To be capable is to be able to deal with whatever situation is presented to you. The biggest fear one has is making mistakes, or rather the consequences. Making mistakes is the only way to learn. We must be able to do so freely without fear of anger, of being judged, of losing your job or of losing your family. Again, this comes back to your primary care givers, how did they react when you failed at anything, were they hard on you, did they shout, did they ignore you. We need to reflect on these experiences and decide if they are serving you now. You need to acknowledge that the person who mistreated you was wrong and start treating yourself the way you wish you were treated. Go easy on yourself despite any actions you take, you are often your own worst critic.

Look to the emotional hurt

Getting to the root of any addiction can be a deeply painful yet necessary process in healing. What feelings are you trying to avoid? What thoughts are you trying to suppress? This is work which must be done in a supportive and healthy environment, such as an addiction group or with an addiction therapist.

Alongside this work, you need to re-evaluate your bad habits. Don’t have the addictive substance in your house. Fill you day with activities so you don’t have time to relapse. Work on developing your will-power by sticking strictly to an exercise routine and nutrition plan. Have a basic and practical default plan if you feel you are going to relapse, such as contacting a friend or sponsor and getting out to a public place when you feel you are falling back in to the hole.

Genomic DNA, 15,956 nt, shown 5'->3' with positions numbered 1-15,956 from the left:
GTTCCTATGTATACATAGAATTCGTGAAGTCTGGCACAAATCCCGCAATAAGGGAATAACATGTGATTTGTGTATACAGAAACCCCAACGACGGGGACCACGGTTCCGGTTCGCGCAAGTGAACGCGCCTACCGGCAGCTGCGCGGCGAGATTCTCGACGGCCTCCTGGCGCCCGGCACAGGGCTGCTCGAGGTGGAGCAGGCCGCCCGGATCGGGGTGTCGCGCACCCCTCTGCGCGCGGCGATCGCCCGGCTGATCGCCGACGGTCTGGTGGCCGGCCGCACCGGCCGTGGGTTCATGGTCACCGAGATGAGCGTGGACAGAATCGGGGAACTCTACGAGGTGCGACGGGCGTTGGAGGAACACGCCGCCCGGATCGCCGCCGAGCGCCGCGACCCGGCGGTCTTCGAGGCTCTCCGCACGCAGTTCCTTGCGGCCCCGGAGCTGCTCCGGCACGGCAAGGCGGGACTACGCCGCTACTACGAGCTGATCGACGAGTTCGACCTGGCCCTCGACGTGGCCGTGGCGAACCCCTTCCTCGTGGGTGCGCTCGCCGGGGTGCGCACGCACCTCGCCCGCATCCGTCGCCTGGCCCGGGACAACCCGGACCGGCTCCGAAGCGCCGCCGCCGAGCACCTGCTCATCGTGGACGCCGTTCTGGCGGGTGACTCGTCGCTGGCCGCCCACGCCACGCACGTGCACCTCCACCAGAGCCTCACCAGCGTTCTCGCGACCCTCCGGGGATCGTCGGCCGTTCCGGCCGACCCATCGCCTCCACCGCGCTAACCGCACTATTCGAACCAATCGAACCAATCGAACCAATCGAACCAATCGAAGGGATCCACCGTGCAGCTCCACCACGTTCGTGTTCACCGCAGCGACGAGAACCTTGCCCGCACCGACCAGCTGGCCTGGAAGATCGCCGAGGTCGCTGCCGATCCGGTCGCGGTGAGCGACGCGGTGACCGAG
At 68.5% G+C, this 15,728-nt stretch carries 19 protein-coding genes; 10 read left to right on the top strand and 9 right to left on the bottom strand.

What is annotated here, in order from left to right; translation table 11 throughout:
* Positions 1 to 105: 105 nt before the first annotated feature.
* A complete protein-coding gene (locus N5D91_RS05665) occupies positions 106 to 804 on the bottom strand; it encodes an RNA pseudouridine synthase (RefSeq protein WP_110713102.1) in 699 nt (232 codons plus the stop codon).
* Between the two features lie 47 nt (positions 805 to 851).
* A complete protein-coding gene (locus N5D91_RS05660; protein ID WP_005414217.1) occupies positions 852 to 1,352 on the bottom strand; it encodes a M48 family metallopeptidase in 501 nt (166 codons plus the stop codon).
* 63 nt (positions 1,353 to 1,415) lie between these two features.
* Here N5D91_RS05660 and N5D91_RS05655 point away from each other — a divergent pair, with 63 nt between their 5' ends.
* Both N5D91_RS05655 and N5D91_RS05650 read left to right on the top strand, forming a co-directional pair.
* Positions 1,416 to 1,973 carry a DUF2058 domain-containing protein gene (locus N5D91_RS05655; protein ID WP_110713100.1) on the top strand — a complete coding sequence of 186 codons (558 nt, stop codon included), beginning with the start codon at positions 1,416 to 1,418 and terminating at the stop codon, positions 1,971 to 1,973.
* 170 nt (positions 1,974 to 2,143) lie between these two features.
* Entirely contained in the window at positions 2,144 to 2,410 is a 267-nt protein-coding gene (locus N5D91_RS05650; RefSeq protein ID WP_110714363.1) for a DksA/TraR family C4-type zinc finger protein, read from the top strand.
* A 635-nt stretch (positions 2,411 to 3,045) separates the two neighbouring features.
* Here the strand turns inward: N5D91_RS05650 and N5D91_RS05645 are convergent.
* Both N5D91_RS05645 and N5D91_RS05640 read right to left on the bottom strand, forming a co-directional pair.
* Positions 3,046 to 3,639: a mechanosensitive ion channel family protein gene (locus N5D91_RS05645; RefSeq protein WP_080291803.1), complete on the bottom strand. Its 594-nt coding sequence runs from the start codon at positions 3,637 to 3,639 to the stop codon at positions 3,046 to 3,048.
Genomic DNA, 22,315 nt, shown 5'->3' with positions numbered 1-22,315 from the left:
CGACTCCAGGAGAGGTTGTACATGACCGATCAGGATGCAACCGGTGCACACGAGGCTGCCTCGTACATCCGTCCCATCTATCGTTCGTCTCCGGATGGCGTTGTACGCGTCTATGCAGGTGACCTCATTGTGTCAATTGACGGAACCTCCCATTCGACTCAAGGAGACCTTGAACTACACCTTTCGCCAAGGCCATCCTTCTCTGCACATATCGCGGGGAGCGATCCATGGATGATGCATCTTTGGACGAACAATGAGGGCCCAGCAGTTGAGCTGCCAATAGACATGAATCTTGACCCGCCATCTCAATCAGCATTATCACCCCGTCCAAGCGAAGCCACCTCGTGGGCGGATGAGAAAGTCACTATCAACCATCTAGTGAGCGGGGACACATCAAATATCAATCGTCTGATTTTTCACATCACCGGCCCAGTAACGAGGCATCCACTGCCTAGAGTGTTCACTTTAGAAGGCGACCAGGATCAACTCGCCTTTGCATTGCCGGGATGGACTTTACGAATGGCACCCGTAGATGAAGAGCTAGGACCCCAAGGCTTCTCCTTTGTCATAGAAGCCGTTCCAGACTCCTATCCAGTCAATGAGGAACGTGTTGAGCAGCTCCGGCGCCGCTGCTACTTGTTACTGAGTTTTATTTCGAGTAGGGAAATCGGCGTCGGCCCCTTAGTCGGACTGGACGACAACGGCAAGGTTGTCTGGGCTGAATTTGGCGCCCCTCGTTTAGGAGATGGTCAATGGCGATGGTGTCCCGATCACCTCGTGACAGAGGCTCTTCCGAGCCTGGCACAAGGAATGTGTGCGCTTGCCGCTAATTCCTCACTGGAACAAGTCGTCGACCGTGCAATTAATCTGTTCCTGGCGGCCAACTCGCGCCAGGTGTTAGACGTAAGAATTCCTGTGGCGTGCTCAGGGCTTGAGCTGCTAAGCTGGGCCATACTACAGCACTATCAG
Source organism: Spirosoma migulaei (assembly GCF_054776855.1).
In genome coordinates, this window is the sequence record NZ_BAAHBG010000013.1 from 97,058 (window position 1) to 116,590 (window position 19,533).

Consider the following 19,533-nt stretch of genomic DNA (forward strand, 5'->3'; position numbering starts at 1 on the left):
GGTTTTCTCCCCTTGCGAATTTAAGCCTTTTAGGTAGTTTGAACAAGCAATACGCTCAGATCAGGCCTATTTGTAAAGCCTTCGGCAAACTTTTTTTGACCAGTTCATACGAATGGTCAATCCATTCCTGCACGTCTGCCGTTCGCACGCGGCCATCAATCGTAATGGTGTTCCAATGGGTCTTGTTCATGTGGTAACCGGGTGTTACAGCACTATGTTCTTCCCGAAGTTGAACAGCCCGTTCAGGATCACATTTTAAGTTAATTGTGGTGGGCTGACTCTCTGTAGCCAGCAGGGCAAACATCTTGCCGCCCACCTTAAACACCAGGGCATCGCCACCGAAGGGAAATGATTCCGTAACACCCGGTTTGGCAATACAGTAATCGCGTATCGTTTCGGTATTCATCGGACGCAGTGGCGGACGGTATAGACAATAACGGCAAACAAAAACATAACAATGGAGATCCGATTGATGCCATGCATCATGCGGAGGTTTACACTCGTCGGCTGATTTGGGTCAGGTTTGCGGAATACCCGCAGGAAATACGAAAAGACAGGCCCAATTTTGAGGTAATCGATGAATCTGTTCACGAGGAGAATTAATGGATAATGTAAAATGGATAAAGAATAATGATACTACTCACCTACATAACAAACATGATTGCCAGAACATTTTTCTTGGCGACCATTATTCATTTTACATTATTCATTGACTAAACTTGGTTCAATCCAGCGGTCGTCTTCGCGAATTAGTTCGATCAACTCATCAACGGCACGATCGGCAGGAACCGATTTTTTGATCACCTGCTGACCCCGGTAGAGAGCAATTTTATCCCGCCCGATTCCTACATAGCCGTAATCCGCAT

Preparing for Fatherhood

The truth is that responsibility, compassion, patience and emotional maturity are skills which are learnt over the course of your entire life. These are abilities which must work on EVERY day of your life. You can’t take a break and decide I’m not going to be responsible today. We all have bad days where stress takes over and we raise our voice. Realise the consequences to this behaviour and work to control the emotive rise.

The best advice I can give is this: Treat your child the way you wished you were treated; give them the encouragement, support, discipline, stability and wisdom you wished you had as a child.

As an ambassador in your house, you MUST also look after yourself, your health, your stress and your happiness and act as an example to your child.

Hope this is of some help and welcome any comments or feedback.

Take care
Karl

Written by Karl Melvin